Few places on American soil are as hallowed as Gettysburg, Pennsylvania, witness to some of the worst fighting of the Civil War in July 1863. But, Gettysburg is so much more than the Battlefield, with picturesque vistas throughout the area.
It’s location in Pennsylvania also makes it a convenient destination for a long weekend from many points along the East Coast, including the population centers around Philadelphia, Washington, DC, Northern Virginia, and Baltimore. We recently had the opportunity to spend a couple of days in Gettysburg and had an amazing time.
When looking at a place like Gettysburg for a long weekend, going with a hotel with a historic flair helps to immerse you in the setting. Luckily, Gettysburg has several options that are updated and accommodating. The Gettysburg Hotel, located right in the middle of town, is a convenient and beautiful location for your visit. It was founded in 1797, and still retains the historic charm of a hotel that was built and added to over the years—including modern updating that will make you very comfortable.
You will be able to walk to historic sites, downtown shopping, and dining. Built in 1896, The Federal Pointe Inn is another choice in this category of historic buildings modernized to become comfortable hotels for guests. Its location also lends itself to exploring on foot. Gettysburg also boasts several charming historic bed and breakfasts. Chain hotels in various locations are also available.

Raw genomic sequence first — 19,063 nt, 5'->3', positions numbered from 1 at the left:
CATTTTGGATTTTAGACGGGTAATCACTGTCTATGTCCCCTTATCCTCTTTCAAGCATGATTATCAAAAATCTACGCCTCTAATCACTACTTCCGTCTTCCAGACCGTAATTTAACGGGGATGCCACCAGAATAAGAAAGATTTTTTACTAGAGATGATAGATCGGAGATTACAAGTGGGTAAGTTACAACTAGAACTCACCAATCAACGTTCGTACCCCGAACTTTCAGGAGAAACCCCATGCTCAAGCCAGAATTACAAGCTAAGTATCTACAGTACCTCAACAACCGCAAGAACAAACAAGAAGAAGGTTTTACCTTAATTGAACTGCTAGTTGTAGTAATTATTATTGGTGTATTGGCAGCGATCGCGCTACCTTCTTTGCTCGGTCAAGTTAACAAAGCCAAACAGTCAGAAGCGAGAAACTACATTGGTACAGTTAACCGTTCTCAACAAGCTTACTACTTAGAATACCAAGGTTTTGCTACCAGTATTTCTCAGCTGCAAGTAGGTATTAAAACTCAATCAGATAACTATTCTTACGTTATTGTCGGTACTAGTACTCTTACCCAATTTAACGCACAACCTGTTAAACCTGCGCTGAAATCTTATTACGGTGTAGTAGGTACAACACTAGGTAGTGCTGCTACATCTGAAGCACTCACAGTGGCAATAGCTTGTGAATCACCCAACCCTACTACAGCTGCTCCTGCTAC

There are many things to explore in Gettysburg, but the main attraction is the history of the battle that took place here during the Civil War. The National Park Service has an impressive visitor center and museum to serve as your introduction to learning the history of what took place here. I recommend starting your visit here where there are various options to purchase to view the historic Cyclorama depicting Pickett’s Charge in the battle, touring the very in-depth museum, or taking a shuttle tour around the Battlefield. The Cyclorama presentation is the best introduction to the battle, and the painting itself is an impressive work. The museum presents many sides of the battle from the Federals, the Confederates, the townspeople, and the aftermath. It is filled with artifacts from the battle that are fascinating, along with very engaging panels of information. My kids enjoyed the hands-on and interactive elements of the museum as well. For all of us (ages 7-70) it brought the various aspects of the battle to life for us.
Touring the Battlefield is something you can do on your own, there are CD guides available in the Visitor Center shop, or you have several options for a guided tour. You can have someone guide you individually, you can take a shuttle tour, or you could be part of a small group. Any way you choose to go there is a lot of ground to cover, and it helps to have some guidance to understand where you are and what took place there.